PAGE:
DAYTON, Ohio — For the past couple of weeks now, small businesses have been struggling to keep things afloat amid the shutdown.
It has negatively impacted many businesses and this was something Marshall Weil and his wife Gisselle Pereira knew they wanted to help out with.And that’s when they thought, what better way to help than to donate their stimulus check.
- An Ohio couple is encouraging people to donate their stimulus money to the community
- So far, over $90,000 has been pledged from people all across the country
- The couple hopes to not only help Ohio businesses, but those across the nation as well
“We realized pretty quickly that we weren’t the only people that wanted to try to do some good with our stimulus check,” said Marshall Weil, the Stimulus Challenge co-founder. “We had a conversation with a lot of people that were popping up across the internet, so we really saw just the opportunity to create a landing place for all of that.”
And that is how the Stimulus Challenge was formed. It is a platform that encourages people, who can, to donate half their stimulus checks to a non-profit of their choice and the other half to small businesses.
“For us, a lot of this was not only about keeping our economy going, but really just supporting friends and family who own businesses who are really struggling right now.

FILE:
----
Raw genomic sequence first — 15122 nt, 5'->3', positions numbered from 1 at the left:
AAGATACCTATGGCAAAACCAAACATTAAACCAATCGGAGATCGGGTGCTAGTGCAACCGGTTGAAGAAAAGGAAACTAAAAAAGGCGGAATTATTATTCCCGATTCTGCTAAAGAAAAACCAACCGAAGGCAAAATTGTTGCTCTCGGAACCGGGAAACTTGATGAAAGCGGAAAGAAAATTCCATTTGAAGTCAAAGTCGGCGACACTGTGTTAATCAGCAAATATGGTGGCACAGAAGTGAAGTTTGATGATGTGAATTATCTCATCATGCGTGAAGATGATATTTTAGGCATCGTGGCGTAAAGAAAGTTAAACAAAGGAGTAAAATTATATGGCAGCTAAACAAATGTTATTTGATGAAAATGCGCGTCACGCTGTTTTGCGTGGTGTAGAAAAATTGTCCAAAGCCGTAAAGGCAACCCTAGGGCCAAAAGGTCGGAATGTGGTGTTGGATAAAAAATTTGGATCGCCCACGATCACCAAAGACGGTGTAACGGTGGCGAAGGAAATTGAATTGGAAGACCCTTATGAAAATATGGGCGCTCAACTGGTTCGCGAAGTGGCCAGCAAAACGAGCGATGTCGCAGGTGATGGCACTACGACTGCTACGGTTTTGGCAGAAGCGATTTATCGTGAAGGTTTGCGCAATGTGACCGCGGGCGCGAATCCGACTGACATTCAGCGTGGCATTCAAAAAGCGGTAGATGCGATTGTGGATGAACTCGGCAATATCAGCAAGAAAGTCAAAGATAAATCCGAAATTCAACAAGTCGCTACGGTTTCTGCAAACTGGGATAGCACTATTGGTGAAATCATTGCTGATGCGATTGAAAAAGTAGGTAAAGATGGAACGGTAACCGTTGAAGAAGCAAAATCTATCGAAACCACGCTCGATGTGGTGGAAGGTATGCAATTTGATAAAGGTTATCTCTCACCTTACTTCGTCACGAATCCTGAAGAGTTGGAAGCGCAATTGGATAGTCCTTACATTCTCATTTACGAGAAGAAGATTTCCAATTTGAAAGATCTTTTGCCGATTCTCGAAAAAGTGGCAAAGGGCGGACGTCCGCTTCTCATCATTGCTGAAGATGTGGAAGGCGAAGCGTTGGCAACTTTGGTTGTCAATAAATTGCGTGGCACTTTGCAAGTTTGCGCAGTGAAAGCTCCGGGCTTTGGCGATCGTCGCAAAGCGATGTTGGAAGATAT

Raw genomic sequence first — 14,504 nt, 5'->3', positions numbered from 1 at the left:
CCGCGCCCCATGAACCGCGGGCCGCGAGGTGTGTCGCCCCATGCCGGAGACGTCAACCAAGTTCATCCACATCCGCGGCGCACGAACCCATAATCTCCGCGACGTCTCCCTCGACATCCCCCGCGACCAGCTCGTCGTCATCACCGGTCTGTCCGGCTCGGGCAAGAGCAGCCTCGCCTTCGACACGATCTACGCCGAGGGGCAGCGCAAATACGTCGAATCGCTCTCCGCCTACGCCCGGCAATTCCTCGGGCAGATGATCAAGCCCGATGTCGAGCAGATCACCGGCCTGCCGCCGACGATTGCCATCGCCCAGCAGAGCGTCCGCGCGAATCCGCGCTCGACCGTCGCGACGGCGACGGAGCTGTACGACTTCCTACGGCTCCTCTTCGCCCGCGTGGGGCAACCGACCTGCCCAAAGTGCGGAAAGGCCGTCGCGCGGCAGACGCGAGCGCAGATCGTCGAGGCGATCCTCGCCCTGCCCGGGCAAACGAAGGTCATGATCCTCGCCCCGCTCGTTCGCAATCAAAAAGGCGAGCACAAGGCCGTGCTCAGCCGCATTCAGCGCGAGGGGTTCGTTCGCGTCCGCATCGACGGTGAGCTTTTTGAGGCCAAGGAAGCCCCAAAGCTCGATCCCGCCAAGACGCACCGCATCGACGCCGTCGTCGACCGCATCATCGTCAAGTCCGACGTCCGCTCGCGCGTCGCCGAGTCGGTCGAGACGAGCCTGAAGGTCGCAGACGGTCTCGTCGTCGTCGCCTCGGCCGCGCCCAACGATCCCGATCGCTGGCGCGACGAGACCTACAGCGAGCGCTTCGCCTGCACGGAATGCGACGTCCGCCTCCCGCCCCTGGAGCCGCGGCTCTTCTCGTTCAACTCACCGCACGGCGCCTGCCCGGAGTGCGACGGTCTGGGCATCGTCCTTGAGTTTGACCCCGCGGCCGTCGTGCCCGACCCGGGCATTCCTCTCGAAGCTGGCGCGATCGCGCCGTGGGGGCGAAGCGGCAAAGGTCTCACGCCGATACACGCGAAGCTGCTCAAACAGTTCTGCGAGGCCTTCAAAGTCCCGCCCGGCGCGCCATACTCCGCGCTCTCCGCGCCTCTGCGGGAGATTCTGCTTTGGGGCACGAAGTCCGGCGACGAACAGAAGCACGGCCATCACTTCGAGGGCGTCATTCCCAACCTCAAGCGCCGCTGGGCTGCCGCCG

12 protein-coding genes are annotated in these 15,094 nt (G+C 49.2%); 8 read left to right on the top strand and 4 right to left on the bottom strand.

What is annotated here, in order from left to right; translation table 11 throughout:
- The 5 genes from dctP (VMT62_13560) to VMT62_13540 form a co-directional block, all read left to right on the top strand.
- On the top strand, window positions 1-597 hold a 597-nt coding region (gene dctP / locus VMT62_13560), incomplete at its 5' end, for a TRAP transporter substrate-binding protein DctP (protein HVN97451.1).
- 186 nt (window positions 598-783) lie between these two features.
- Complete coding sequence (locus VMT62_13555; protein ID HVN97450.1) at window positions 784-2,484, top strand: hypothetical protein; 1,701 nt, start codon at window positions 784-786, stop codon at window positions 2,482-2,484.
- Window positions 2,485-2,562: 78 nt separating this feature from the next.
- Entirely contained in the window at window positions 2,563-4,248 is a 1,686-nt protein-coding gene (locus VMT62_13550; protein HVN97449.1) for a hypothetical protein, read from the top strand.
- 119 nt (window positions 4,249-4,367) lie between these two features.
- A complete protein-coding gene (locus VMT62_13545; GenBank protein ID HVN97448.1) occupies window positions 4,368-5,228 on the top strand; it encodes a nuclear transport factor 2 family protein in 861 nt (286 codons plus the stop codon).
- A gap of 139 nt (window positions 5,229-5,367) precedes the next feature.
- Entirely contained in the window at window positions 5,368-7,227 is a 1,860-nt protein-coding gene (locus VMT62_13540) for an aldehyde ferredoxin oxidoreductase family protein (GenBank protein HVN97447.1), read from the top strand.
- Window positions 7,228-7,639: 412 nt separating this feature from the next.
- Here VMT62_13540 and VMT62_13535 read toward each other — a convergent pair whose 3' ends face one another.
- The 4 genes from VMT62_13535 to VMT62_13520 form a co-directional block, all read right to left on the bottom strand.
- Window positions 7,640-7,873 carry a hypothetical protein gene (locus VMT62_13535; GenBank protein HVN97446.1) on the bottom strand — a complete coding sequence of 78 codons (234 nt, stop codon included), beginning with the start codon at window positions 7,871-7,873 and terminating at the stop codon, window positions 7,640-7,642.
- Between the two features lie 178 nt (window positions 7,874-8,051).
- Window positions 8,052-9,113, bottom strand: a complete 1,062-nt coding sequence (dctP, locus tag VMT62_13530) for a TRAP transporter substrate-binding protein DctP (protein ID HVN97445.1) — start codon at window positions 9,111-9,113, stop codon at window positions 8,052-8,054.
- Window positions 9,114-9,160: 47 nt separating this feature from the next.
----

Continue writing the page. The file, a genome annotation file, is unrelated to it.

If you go to stimuluschallenge.us you can submit your pledge to donate your stimulus check.
So far, over $90,000 has been pledged from people all across the country to go towards non-profits and small businesses.
The site has only been up since Friday and Pereira says they’ve been able to make such a huge impact because of social media.
“Our hope is that as people are pledging dollars, they’re also sharing that as well to increase our reach,” said Gisselle Pereira, the Stimulus Challenge co-founder.
Through this challenge, the couple says they want to accomplish many things.
“One, we want to get people to think about how they fund their money a little differently,” said Weil. “Two, we want to give those who want to help a place to land and then three, we hope to just offer kind of a beacon of hope to the non-profits and small businesses that are out there.”
One of those small businesses is the Square One Salon, which has six locations across the state. Since closing on March 16 it’s been a huge challenge for them to manage all their expenses. One of the owners, Bent Johnson, says the stimulus check donation will be a big help.
“It’s heartwarming, it’s also humbling and you know, we’ve gone from being a very positively-influenced business of someone that walks strong in the community, to being completely hobbled,” said Johnson.
As the challenge continues to grow, Weil and Pereira hope to not only help Ohio businesses like Square One Salon, but those across the nation as well.
“Right now our focus is making sure that it goes outside of the Dayton area and really expands because the intention is to not just benefit our city, but the country,” said Pereira.